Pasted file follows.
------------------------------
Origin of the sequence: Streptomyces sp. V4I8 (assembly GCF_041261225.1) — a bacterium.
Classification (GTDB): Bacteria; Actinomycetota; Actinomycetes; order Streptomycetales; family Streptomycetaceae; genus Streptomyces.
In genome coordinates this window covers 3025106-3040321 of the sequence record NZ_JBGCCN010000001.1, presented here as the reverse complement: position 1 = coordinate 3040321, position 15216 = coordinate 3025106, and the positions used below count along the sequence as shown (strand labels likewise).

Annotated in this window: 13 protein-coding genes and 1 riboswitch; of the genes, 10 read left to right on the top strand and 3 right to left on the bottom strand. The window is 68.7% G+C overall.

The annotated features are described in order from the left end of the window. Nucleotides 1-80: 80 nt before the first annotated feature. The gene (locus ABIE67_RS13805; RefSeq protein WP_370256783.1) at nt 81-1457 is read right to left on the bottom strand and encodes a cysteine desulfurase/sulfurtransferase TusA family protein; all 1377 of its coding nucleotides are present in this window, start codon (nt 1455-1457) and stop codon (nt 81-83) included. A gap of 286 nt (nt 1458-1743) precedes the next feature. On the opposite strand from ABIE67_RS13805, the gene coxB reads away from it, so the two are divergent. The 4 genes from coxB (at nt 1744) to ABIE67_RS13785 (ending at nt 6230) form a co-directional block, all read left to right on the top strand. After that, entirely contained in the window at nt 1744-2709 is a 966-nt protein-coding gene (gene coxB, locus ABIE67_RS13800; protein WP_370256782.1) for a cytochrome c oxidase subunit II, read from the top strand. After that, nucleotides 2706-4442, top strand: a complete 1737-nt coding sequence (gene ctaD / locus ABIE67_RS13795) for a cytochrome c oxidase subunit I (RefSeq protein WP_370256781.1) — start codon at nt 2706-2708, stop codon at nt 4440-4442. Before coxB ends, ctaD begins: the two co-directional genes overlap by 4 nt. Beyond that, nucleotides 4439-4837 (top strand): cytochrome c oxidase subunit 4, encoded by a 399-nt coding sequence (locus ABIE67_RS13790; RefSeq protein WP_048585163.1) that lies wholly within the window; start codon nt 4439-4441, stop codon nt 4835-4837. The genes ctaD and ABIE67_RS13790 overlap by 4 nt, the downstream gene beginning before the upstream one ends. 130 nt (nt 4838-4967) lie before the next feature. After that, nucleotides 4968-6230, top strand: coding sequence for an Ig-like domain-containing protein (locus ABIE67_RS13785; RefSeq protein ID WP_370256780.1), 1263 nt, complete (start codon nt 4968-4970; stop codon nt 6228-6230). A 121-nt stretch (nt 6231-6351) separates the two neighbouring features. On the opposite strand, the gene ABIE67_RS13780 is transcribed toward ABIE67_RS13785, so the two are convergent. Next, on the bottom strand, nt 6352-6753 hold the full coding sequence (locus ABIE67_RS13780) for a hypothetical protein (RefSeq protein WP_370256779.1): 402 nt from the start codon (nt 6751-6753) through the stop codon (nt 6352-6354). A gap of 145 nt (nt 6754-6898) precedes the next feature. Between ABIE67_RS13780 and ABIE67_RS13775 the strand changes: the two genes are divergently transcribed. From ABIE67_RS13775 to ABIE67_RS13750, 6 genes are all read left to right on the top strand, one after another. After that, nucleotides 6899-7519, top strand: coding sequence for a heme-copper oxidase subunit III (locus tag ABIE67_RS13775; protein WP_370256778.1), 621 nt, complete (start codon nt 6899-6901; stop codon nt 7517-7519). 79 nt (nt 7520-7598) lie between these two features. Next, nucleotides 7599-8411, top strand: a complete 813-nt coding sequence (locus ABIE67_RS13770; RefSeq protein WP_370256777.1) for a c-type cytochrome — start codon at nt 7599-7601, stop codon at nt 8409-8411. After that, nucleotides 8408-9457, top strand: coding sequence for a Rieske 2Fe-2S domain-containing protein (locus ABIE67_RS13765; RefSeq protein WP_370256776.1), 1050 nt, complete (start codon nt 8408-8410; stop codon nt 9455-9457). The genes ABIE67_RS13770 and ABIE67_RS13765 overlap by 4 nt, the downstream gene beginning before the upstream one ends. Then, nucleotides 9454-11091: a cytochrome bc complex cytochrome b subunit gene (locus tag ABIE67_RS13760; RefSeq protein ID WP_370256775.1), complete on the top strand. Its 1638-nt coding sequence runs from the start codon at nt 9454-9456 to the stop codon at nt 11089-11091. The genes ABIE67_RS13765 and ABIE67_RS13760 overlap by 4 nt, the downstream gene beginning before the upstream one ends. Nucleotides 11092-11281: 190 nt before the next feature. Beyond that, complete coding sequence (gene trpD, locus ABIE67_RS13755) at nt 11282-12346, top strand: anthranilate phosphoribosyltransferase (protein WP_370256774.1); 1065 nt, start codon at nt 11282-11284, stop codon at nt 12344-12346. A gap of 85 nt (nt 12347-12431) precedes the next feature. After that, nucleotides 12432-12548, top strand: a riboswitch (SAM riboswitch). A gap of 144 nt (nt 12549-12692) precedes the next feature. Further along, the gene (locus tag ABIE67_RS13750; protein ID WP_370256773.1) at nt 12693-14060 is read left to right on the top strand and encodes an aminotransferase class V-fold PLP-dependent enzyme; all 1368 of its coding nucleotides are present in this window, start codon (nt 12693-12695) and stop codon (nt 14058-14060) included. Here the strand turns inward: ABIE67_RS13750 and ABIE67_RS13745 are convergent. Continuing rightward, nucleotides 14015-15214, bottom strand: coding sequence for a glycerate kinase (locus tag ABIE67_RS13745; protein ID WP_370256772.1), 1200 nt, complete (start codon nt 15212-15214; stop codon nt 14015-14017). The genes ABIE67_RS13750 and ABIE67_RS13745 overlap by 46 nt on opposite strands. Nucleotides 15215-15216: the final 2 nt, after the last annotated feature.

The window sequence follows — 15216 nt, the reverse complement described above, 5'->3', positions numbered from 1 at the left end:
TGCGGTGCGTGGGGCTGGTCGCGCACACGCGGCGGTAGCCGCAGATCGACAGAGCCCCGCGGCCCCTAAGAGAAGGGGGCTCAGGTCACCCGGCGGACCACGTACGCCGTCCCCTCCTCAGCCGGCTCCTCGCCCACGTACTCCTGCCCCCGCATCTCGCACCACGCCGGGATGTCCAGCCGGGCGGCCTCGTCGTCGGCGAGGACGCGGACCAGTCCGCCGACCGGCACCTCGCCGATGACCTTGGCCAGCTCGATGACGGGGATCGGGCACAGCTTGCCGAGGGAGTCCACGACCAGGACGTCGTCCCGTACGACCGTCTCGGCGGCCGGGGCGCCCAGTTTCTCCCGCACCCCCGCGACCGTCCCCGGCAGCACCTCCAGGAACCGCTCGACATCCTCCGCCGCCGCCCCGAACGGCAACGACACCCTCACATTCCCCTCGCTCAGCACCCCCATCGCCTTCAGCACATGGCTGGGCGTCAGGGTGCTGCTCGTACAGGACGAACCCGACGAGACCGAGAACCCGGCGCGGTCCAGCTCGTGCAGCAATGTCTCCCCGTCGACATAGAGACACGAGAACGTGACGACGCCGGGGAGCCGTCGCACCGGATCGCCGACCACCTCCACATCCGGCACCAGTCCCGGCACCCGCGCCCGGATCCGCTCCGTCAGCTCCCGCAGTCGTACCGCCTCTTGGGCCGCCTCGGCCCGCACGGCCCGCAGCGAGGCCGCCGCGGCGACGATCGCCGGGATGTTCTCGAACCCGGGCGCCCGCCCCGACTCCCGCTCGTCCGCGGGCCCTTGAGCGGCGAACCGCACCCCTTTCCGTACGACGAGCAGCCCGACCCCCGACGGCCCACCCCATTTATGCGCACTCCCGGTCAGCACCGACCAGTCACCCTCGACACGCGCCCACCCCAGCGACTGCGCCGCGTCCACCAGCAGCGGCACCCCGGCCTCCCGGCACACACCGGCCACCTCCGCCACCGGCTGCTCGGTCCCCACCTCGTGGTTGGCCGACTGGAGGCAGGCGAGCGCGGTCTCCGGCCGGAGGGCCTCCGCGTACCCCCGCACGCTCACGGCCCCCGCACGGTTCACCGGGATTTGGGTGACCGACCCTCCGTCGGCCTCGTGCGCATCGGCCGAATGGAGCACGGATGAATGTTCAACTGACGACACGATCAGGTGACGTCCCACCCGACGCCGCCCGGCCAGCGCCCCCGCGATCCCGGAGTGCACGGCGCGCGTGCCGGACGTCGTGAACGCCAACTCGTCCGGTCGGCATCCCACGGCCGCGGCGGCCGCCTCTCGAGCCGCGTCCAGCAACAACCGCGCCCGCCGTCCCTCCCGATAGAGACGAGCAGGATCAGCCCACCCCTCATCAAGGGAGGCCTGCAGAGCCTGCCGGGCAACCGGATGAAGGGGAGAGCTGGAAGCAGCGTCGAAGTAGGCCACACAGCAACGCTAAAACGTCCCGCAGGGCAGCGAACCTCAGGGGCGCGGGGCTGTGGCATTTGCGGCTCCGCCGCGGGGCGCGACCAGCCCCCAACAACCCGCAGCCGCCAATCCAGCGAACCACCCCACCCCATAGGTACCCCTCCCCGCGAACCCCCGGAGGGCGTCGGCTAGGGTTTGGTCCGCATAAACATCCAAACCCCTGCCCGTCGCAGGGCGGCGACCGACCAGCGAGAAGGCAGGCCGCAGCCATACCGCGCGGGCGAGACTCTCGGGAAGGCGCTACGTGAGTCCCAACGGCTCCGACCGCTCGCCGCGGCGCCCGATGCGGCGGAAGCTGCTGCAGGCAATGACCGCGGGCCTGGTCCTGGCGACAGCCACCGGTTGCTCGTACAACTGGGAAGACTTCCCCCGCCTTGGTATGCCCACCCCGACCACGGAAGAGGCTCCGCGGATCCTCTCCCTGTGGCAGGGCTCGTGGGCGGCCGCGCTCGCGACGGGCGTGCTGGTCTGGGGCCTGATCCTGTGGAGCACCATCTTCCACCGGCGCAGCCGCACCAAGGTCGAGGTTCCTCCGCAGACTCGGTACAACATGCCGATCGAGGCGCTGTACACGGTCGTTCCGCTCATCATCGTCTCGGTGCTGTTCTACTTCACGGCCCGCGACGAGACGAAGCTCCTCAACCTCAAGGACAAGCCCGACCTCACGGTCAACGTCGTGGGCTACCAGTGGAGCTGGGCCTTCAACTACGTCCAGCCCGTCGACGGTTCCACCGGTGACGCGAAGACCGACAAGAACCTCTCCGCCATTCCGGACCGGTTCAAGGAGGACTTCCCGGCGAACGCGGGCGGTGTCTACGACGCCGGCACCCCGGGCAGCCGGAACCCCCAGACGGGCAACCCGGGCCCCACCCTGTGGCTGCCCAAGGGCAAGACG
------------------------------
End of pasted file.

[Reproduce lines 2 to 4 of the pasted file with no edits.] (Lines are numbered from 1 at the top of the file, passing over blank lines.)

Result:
Classification (GTDB): Bacteria; Actinomycetota; Actinomycetes; order Streptomycetales; family Streptomycetaceae; genus Streptomyces.
In genome coordinates this window covers 3025106-3040321 of the sequence record NZ_JBGCCN010000001.1, presented here as the reverse complement: position 1 = coordinate 3040321, position 15216 = coordinate 3025106, and the positions used below count along the sequence as shown (strand labels likewise).

Annotated in this window: 13 protein-coding genes and 1 riboswitch; of the genes, 10 read left to right on the top strand and 3 right to left on the bottom strand. The window is 68.7% G+C overall.